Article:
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A Matter Of Taste: Europeans On American Food

  • Published Friday, April 1, 2011, at 12:37 p.m.

People always tell me how lucky I am to be eating my way through Europe. But my appreciation of good food was slow in coming. On my first trip to Europe sans parents, I packed along a big plastic tube filled with a swirl of peanut butter and strawberry jam. Every meal I spread it on bread and washed it down with soda pop.

I'm still on the go in Europe, but I eat much better now. During my guidebook research, I get into a rhythm in the last three hours of my long day — blitzing the restaurants on my list, and then returning to my favorite place at the very end of the evening. I often sit down and let the chef/owner cook me up whatever he wants me to experience. These chefs seem to thoroughly enjoy taking off their apron, washing up, and sitting down to share a glass of wine with their last customer of the day — that's me — eating their favorite dishes.

We usually talk about food, and the conversation sometimes shifts to what I eat back home. It can come as a surprise, but Europeans don't always have a dim view of American cooking. After all, McDonald's is the number one fast-food chain in Europe — the one on the Champs-Elysees is the most profitable in the world.

Over one long Italian meal, Claudia (a Roman tour guide) says she loves American food. Her favorites include the BLT sandwich and "chili soup." She's charmed by our breakfast culture and that we "meet for breakfast." She says you would never see families going out for breakfast in Italy.

But she notes that in the United States, size matters more than quality. She says that the average number of ingredients in an American restaurant salad or pasta is eight or 10, while in Italy the average salad or pasta has only four or five ingredients. And she can't understand our heavily flavored salad dressings. "If your lettuce and tomato are good, why cover it up with a heavy dressing? We use only oil and vinegar," she says. When I try to defend the fancy dishes as complex, she says, "Perhaps 'jumbled' is a better word."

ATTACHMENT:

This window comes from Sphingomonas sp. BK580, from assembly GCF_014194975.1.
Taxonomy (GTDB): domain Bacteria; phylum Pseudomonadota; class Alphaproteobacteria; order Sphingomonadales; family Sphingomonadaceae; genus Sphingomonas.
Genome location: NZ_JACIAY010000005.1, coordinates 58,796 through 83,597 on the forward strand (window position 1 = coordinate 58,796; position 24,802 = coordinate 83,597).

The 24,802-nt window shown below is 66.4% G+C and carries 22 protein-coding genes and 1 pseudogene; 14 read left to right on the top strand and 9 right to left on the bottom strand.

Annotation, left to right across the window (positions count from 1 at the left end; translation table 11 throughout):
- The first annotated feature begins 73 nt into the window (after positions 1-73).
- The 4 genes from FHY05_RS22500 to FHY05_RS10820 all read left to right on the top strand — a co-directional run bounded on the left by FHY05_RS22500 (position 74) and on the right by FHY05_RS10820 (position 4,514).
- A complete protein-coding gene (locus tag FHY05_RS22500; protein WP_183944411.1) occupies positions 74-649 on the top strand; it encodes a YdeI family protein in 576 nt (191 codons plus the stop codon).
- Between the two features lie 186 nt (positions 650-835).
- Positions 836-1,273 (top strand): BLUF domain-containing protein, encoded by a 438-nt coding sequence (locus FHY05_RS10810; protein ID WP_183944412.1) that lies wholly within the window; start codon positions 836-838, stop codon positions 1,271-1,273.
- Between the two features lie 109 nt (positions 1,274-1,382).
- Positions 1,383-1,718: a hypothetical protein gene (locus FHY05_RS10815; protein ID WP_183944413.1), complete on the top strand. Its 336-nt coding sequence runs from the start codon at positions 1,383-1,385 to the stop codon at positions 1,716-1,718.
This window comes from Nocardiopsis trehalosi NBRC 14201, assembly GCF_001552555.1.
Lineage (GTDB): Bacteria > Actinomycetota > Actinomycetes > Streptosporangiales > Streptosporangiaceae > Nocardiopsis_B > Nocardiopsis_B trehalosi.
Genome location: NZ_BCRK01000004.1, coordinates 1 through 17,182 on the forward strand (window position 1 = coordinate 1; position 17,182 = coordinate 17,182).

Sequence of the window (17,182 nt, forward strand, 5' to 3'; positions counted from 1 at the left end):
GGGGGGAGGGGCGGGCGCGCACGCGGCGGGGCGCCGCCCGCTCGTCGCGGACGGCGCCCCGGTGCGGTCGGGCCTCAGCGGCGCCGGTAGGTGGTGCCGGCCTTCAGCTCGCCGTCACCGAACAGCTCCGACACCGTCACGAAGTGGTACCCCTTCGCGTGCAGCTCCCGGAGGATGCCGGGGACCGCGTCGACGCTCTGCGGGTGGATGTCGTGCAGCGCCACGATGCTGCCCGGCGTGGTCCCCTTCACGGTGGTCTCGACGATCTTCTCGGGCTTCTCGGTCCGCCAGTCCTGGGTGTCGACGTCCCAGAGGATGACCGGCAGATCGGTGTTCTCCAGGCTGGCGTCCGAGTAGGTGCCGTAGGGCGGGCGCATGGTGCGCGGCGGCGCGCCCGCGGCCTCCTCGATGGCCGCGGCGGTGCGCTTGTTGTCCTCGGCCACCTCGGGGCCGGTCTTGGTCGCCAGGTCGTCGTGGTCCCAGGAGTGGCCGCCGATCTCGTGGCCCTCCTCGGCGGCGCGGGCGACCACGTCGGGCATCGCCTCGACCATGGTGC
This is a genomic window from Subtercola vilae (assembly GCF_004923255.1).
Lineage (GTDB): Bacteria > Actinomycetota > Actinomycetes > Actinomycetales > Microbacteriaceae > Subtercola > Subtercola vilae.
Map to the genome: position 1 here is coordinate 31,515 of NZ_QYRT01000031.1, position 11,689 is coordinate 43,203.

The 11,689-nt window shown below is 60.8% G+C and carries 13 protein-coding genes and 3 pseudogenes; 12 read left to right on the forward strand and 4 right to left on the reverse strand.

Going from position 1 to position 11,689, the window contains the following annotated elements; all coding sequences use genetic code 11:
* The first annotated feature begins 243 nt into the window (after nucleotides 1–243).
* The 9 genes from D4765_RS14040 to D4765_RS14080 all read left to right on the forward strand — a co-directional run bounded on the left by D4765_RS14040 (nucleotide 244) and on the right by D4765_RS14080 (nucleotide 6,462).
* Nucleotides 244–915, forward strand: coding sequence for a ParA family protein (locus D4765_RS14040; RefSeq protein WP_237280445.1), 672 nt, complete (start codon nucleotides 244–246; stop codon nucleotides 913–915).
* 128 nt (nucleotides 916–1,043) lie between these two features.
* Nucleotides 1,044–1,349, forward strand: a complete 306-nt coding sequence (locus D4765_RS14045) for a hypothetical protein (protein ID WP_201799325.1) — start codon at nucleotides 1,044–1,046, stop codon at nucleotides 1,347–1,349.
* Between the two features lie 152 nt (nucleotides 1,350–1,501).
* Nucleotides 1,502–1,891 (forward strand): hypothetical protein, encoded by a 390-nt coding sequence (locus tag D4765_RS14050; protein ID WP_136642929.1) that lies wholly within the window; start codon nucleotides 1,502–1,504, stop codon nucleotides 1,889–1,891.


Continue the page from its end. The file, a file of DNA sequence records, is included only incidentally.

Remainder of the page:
Some of my other Italian friends are less tactful. At dinner with three Tuscan friends — Manfredo, Roberto and Ilaria — I listen to a sharp critique. "I think American pioneers did not know to make a good salami or prosciutto so they could not preserve their meat properly," Manfredo says. "This is why you have the barbecue sauce: to hide this taste of rotting meat."

"Is there no barbecue sauce in Italy?" I ask.

"No," says Manfredo, "but I like very much to make Buffalo wings. Could you kindly send me a package of Frank's Original Red Hot Cayenne Pepper Sauce when you return home?"

We all laugh, and then Roberto adds, "I think, in America, a restaurant is looking not for what is good food. What is good is what sells. Real lasagna is only this thick," he says, sticking his knife through two steamy inches of lasagna on the plate in front of him. "In the United States they make it twice this thick" — flipping another serving on top — "and they fill it with mozzarella. There is no mozzarella in lasagna!" The others cluck in agreement.

Roberto continues, "If you go to an American restaurant and say the food is bad, you get a coupon for a free meal. More bad food. If you say the food is bad in a restaurant in Italy, you get kicked out. To get free food here, it is vice versa—you say, 'This is the best beefsteak I've ever eaten.' Chef will then say, 'You must try the dessert.' You say, 'Oh no.' He says, 'Here. Please. Take it for free.'"

"In a real Italian restaurant when you complain, the chef will tell you, 'I cooked this as a boy the way my grandmother cooked this,'" Manfredo says. "It cannot be wrong."

"In the United States, what is right is what sells." Roberto jumps in. "And the computer tells you what food on the menu makes good business. In America, you eat first with your eyes and second with your mouth."

Raising my glass of wine I offer a toast to Italian food. "To la cucina Italiana."

Manfredo follows that, saying magnanimously, "To bacon and eggs." We all agree that American breakfasts are unbeatable.

"Omelets, hash browns," Roberto reminisces. "On my last visit to New York, I gained four kilos in three weeks."

Raising our glasses, we make another toast. "To American breakfasts."

Rick Steves (www.ricksteves.com) writes European travel guidebooks and hosts travel shows on public television and public radio. Email him at rick@ricksteves.com.

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